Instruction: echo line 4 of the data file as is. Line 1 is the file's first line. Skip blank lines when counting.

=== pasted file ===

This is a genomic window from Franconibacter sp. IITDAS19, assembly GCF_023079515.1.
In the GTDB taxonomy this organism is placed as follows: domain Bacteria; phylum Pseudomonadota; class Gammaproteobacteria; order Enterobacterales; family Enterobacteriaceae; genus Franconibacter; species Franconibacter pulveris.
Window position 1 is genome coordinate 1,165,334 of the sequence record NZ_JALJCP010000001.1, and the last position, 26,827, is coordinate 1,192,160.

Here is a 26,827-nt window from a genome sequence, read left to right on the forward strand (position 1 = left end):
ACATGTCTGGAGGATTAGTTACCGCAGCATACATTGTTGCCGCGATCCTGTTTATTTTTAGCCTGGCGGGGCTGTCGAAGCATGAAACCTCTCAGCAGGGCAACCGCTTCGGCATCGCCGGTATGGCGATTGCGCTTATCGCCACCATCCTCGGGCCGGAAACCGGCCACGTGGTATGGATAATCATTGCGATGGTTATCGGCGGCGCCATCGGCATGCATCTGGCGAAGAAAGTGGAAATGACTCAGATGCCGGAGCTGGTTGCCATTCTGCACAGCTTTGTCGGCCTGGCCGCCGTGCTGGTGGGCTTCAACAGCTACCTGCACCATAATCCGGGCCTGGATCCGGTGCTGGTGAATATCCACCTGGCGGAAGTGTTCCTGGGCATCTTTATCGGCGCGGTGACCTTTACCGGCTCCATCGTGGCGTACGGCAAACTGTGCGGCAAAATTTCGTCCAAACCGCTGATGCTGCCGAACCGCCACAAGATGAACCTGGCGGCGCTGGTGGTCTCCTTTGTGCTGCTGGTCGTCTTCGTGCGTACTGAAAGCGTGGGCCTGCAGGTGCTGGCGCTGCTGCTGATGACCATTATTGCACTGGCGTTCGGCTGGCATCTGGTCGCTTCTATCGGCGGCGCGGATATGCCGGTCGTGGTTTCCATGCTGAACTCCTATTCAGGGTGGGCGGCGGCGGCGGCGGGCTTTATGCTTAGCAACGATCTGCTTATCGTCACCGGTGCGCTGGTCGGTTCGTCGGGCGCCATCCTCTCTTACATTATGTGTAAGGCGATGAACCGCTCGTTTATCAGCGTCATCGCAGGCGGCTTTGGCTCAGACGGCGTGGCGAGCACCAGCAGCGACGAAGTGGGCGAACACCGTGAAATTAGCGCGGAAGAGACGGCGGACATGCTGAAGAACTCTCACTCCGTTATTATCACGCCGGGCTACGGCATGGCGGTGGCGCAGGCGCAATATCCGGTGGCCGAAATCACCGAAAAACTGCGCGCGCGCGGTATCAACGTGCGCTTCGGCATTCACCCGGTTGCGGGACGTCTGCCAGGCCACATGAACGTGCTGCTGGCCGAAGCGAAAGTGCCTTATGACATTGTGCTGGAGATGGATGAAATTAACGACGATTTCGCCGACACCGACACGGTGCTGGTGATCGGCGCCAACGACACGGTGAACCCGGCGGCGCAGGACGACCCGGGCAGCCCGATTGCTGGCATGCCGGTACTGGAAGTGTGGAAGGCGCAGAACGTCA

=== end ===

Here is a 26,827-nt window from a genome sequence, read left to right on the forward strand (position 1 = left end):